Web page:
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indo-european bear arktos icon

Arktos is Ancient Greek for a "bear". It is also related to an English word "Arctic", which derives from Ancient Greek "ἄρκτος (árktos)" meaning "having to do with the Great Bear (Ursa Major)" or "Northern lands (lands near Ursa Major)". That is why for an icon for this article I chose a polar bear.

The star name "Arcturus" means "guardian of the bear". The Celtic name "Arthur" means "Bear-like".

The name of a bear in Lithuanian is "lokys", "lacis" in Latvian, and "clokis" in Old Prussian, all those words mean "hairy, shaggy" and refer to the texture of bear's coat. In Polish that word is "kłaki" meaning "uncombed hair".

Old Church Slavonic name "медвѣдь (medvědĭ)" and all other Slavic names are showing the connection of a bear with honey. Polabian Drevani "graswuy" name for a bear could come from the verb "grasowat" meaning "to plunder".

Bulgarian "ме́чка (méčka)" and Serbo-Croatian "ме̏чка, mȅčka" is very similar to Lithuanian "meška", not only that but non Indo-European languages of Caucasus mountains like Abaza "мшвы́ (mš°ə́)", Adyghe "мышъэ (məŝă)" and Kabardian "мыщэ (məŝă)" show the same similarity of a word for a bear. Itelmen language of Kamchatka Peninsula "массу (massu)", Native American Munsee "mahkw", Unami "màhkw", Massachusett "mosq", Montagnais "mashkᵘ", Eastern Mari "маска (maska)", Western Mari "мӧскӓ (möskä)", Udihe "мафа (mafa)" and finally Russian "ми́шка (míška)" but this single language could not influence all those other languages and there is also Polish "miś". The origin of this word must lay in Eastern Hunter Gatherer or rather Ancient North Eurasian tribes that contributed to the Yamnaya DNA. This theory would make "meska" or "misa" the most certain original "Indo-European" word for a bear without any taboo behind it.


---> Basque: hartz

Hittite: ḫar-tág-ga-aš /ḫartakkaš/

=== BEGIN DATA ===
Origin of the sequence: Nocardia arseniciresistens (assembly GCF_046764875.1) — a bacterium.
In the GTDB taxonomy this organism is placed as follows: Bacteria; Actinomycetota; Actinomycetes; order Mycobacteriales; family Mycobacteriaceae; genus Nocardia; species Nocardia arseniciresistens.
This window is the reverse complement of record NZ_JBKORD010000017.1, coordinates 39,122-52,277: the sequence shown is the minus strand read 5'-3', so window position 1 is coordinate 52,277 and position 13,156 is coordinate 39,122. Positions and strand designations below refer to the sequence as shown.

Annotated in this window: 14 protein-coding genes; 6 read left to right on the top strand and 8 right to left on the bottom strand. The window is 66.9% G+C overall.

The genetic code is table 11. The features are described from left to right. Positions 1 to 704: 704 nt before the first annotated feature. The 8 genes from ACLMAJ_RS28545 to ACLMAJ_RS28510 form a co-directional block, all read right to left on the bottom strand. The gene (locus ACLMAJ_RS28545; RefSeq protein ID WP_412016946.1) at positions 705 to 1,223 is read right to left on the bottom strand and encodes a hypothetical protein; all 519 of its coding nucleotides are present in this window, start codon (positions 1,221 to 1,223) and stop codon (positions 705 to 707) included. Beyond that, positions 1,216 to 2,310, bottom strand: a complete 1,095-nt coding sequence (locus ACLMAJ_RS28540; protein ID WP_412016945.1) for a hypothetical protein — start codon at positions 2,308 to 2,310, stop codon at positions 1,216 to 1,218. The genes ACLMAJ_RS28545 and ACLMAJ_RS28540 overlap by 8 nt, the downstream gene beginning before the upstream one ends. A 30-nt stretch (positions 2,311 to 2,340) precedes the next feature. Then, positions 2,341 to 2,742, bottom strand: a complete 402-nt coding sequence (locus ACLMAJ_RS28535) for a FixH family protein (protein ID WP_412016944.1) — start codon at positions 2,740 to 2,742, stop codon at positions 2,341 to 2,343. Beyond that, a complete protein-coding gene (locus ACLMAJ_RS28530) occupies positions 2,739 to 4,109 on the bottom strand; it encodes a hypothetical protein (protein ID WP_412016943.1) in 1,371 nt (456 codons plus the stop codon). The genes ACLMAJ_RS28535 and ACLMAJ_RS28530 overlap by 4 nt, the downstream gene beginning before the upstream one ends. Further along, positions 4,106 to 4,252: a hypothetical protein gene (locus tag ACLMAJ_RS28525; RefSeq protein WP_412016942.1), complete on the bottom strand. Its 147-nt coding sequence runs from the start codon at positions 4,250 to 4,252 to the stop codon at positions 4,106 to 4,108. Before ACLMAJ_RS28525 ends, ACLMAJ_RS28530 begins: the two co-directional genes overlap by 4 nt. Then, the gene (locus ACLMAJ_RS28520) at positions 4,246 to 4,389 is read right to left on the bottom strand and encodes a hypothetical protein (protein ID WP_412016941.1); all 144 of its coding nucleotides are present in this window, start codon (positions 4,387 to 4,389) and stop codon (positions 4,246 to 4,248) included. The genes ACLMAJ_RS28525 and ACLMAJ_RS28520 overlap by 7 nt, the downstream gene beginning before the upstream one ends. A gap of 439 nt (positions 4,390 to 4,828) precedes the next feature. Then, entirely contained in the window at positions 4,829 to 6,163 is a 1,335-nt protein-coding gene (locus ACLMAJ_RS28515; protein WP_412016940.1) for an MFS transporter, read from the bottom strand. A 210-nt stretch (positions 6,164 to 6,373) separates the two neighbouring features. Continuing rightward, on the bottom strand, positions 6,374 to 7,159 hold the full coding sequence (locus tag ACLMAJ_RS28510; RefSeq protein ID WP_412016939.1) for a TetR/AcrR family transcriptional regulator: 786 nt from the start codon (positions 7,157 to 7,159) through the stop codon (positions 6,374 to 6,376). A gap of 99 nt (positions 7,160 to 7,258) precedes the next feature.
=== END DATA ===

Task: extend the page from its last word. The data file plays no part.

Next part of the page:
Cornish: arth

Middle Welsh: arth

Welsh: arth

Old Breton: arth, ard

Old Irish: art ("bear, hero, warrior")

Gaulish: artos

Gaulish: Artio ("Celtic bear goddess")

Noric: 𐌀𐌓𐌕𐌄(𐌁𐌖𐌈𐌆) (Arte(budz))


Ancient Greek: ἄρκτος (árktos)

Greek: άρκτος (árktos), αρκούδα (arkoúda)


---> Estonian: karu

---> Livonian: karū

---> Votic: karu

---> Finnish: karhu

---> Ingrian: karhu

---> Karelian: karhu

---> Võro: karh, kahr


Sanskrit: ऋक्ष (ṛ́kṣa) ("a bear; a species of ape; Oroxylum indicum; bald; bare; hurting; pernicious; star; constellation; lunar mansion; cut, pierced")


Old Albanian: ar

Albanian: ari

Albanian: arushë ("female bear")

Khotanese: arrä


Avestan: arṣ̌a

Belarusian: Аршыца (Aršyca), Рша (Rša) ("name of a river; the other river next to that one is called Выдрыца "Vydryca" which means "Otter's river" suggesting that "Aršyca" means "Bear's river")

Belarusian: Арша (Arša), Орша (Orša) ("name of a city next to the river above")

Ossetian: арс (ars)

Mazanderani: ارش‎‎ (arš)


Old Armenian: արջ (arǰ)

Armenian: արջ (arǰ)

Breton: arzh


Latin: ursus

Anglo-Norman: urs

Aromanian: ursu, ursã

Romanian: urs

Romansch: urs, uors

Sardinian: ursu

Portuguese: urso, usso

Sicilian: ursu


Friulian: ors

Italian: orso

Occitan: ors

Venetian: ors, orso


Asturian: osu

Catalan: ós

Old Portuguese: osso, usso

Galician: oso

Old Spanish: osso

Walloon: oûsse

Spanish: oso


Gurani: ھەشە‎ (haša), حەشە‎ (ḥaša)

Zazaki: heş (ḥaš)


---> Komi-Zyrian: ош (oš) (from Scythian?)

---> Komi-Permyak: ош (oš) (from Scythian?)

---> Sumerian: az (?)

---> Akkadian: asu (?)

Sogdian: ašša

Mazanderani: اش‎ (aš)


Maharastri Prakrit: riccha

Old Marathi: रिहस (rihasa)

Garhwali: रिख (rikh)

Pali: accha

Gujarati: રીંછ (rīn̄ch, rīn̄č)

Hindi: रीछ (rīch, rīč)

Punjabi: ਰਿਛ (rich, rič)

Romani: rish

Baluchi: riš


Usüt: itr’ū

Kativiri: ic, īc

Ashkun: īc

Kalasha: ič̣

Phalura: iṇc̣

Torwali: ايݜ‎ (īṣ)

Pashto: يږ‎ (yëģ), يګ‎ (yëg), هيږ‎ (hiģ)


Waigali: oc

Kegal: ōc

Nishey: oc

Tregami: woc

Aragonese: onso

French: ours


Middle Persian: hls /hirs/

Northern Kurdish: hirç

Tajik: хирс (hirs)

Classical Persian: خرس‎ (hirs)


Wakhi: hers

Bakhtiari: خرس‎ (hers)

Persian: خرس‎ (hers)


Central Kurdish: ورچ‎ (wirç)

Säiċi, Ṣupū: ütr’ū̆³

Article published on the 30th of October 2018. Last updated on the 21st of January 2019.

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